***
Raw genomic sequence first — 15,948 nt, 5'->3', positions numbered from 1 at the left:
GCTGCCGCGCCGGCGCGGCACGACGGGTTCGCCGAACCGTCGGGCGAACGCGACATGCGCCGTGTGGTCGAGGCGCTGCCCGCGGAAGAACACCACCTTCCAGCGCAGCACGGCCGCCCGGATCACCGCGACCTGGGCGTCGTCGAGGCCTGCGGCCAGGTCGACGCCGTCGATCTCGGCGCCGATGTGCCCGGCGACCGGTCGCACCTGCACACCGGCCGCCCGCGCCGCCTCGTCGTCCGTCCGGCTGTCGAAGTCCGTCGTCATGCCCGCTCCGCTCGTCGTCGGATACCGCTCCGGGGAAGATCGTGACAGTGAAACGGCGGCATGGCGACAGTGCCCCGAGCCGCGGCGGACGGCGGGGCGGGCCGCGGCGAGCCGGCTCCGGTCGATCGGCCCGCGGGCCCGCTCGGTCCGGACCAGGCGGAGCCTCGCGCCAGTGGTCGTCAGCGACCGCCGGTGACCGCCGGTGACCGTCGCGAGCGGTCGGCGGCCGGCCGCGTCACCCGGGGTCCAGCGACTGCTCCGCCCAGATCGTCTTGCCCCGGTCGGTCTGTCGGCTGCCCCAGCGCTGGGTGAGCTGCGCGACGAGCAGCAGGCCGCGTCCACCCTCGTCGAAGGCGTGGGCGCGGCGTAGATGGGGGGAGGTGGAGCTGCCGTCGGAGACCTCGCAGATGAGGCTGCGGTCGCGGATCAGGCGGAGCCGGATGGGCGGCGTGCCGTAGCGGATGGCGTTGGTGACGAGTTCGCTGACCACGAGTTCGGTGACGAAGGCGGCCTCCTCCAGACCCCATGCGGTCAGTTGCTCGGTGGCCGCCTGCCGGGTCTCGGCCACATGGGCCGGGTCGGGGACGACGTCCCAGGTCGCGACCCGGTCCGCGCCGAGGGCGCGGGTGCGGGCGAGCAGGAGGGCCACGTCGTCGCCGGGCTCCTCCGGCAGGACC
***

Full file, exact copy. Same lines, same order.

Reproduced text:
Raw genomic sequence first — 15,948 nt, 5'->3', positions numbered from 1 at the left:
GCTGCCGCGCCGGCGCGGCACGACGGGTTCGCCGAACCGTCGGGCGAACGCGACATGCGCCGTGTGGTCGAGGCGCTGCCCGCGGAAGAACACCACCTTCCAGCGCAGCACGGCCGCCCGGATCACCGCGACCTGGGCGTCGTCGAGGCCTGCGGCCAGGTCGACGCCGTCGATCTCGGCGCCGATGTGCCCGGCGACCGGTCGCACCTGCACACCGGCCGCCCGCGCCGCCTCGTCGTCCGTCCGGCTGTCGAAGTCCGTCGTCATGCCCGCTCCGCTCGTCGTCGGATACCGCTCCGGGGAAGATCGTGACAGTGAAACGGCGGCATGGCGACAGTGCCCCGAGCCGCGGCGGACGGCGGGGCGGGCCGCGGCGAGCCGGCTCCGGTCGATCGGCCCGCGGGCCCGCTCGGTCCGGACCAGGCGGAGCCTCGCGCCAGTGGTCGTCAGCGACCGCCGGTGACCGCCGGTGACCGTCGCGAGCGGTCGGCGGCCGGCCGCGTCACCCGGGGTCCAGCGACTGCTCCGCCCAGATCGTCTTGCCCCGGTCGGTCTGTCGGCTGCCCCAGCGCTGGGTGAGCTGCGCGACGAGCAGCAGGCCGCGTCCACCCTCGTCGAAGGCGTGGGCGCGGCGTAGATGGGGGGAGGTGGAGCTGCCGTCGGAGACCTCGCAGATGAGGCTGCGGTCGCGGATCAGGCGGAGCCGGATGGGCGGCGTGCCGTAGCGGATGGCGTTGGTGACGAGTTCGCTGACCACGAGTTCGGTGACGAAGGCGGCCTCCTCCAGACCCCATGCGGTCAGTTGCTCGGTGGCCGCCTGCCGGGTCTCGGCCACATGGGCCGGGTCGGGGACGACGTCCCAGGTCGCGACCCGGTCCGCGCCGAGGGCGCGGGTGCGGGCGAGCAGGAGGGCCACGTCGTCGCCGGGCTCCTCCGGCAGGACC